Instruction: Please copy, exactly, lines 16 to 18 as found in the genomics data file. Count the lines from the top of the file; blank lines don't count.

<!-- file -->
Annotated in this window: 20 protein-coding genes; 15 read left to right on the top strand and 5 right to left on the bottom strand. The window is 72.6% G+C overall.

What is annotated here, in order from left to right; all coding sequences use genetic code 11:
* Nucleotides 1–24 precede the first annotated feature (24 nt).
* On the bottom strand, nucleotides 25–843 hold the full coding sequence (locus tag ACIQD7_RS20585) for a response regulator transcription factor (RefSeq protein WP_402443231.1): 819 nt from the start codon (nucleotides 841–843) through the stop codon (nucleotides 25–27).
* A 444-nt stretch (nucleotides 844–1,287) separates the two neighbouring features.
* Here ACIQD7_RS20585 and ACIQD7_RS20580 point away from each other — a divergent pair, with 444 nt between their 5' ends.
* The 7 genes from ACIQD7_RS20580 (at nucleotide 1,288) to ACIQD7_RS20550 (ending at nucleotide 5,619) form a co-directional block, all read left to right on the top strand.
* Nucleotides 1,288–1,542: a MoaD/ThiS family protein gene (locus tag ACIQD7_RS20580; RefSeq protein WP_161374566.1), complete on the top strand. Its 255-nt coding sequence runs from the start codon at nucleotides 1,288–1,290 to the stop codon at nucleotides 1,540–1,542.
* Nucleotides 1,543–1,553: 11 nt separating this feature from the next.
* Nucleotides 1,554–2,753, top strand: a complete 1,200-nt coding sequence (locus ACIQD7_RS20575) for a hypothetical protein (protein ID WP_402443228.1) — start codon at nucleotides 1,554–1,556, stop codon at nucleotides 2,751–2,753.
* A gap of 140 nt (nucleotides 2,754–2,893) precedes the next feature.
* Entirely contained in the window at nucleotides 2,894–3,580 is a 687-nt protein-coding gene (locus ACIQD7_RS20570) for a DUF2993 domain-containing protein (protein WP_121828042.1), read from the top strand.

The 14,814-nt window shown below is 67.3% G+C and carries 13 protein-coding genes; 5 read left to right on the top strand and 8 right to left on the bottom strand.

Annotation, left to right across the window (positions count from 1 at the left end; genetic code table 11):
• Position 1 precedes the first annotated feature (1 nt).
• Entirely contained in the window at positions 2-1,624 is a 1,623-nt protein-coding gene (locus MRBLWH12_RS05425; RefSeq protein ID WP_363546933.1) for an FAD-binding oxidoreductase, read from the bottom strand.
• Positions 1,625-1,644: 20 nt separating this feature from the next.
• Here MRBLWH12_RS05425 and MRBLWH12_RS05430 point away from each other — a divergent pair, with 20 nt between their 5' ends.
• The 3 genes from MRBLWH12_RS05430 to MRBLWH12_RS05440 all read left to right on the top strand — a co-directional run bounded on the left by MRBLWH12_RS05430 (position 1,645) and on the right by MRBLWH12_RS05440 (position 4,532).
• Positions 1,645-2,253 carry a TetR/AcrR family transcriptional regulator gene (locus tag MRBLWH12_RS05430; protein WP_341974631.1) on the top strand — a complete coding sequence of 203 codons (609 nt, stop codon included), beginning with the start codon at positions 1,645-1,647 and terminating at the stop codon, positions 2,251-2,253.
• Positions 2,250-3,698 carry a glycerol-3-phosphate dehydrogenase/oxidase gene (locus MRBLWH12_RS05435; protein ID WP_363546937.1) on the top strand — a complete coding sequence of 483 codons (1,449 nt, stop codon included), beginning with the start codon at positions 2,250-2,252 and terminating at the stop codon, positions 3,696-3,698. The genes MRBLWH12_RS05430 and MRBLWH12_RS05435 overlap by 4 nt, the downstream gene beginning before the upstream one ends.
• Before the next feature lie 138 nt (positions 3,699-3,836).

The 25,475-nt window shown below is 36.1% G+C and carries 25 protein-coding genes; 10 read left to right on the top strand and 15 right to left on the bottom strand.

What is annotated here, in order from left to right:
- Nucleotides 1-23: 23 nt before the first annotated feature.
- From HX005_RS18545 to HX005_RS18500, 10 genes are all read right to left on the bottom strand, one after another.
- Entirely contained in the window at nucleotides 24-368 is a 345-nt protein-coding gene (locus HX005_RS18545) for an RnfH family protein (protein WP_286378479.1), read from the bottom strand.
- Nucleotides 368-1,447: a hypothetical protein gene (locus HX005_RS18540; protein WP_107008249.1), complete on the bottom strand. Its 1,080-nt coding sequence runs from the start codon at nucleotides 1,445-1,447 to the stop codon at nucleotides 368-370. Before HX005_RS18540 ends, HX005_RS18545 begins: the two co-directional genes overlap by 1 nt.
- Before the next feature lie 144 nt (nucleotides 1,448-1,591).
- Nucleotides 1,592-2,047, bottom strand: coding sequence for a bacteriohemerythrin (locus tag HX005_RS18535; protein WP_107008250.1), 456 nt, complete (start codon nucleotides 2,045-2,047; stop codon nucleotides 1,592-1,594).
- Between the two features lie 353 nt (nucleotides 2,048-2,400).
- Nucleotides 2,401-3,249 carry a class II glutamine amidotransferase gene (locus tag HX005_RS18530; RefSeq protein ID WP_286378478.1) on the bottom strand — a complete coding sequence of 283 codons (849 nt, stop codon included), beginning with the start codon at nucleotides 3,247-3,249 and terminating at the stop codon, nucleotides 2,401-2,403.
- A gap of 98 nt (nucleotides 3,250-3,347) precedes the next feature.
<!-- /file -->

• Entirely contained in the window at positions 2-1,624 is a 1,623-nt protein-coding gene (locus MRBLWH12_RS05425; RefSeq protein ID WP_363546933.1) for an FAD-binding oxidoreductase, read from the bottom strand.
• Positions 1,625-1,644: 20 nt separating this feature from the next.
• Here MRBLWH12_RS05425 and MRBLWH12_RS05430 point away from each other — a divergent pair, with 20 nt between their 5' ends.